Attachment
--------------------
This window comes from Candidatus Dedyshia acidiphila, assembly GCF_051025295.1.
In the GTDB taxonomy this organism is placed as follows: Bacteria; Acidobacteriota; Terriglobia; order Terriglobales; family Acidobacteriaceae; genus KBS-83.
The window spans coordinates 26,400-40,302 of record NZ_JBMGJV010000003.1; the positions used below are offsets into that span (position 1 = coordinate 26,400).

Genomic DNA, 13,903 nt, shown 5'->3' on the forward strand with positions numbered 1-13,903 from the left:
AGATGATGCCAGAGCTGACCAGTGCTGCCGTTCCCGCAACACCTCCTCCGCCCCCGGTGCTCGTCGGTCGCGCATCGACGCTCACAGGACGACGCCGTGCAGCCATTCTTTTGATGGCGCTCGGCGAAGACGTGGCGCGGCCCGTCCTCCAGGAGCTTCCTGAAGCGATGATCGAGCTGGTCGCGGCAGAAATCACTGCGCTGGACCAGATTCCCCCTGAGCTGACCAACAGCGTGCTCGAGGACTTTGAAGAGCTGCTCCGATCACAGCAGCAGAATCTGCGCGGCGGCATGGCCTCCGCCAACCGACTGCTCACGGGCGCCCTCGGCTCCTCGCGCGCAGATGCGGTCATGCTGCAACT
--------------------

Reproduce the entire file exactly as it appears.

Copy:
This window comes from Candidatus Dedyshia acidiphila, assembly GCF_051025295.1.
In the GTDB taxonomy this organism is placed as follows: Bacteria; Acidobacteriota; Terriglobia; order Terriglobales; family Acidobacteriaceae; genus KBS-83.
The window spans coordinates 26,400-40,302 of record NZ_JBMGJV010000003.1; the positions used below are offsets into that span (position 1 = coordinate 26,400).

Genomic DNA, 13,903 nt, shown 5'->3' on the forward strand with positions numbered 1-13,903 from the left:
AGATGATGCCAGAGCTGACCAGTGCTGCCGTTCCCGCAACACCTCCTCCGCCCCCGGTGCTCGTCGGTCGCGCATCGACGCTCACAGGACGACGCCGTGCAGCCATTCTTTTGATGGCGCTCGGCGAAGACGTGGCGCGGCCCGTCCTCCAGGAGCTTCCTGAAGCGATGATCGAGCTGGTCGCGGCAGAAATCACTGCGCTGGACCAGATTCCCCCTGAGCTGACCAACAGCGTGCTCGAGGACTTTGAAGAGCTGCTCCGATCACAGCAGCAGAATCTGCGCGGCGGCATGGCCTCCGCCAACCGACTGCTCACGGGCGCCCTCGGCTCCTCGCGCGCAGATGCGGTCATGCTGCAACT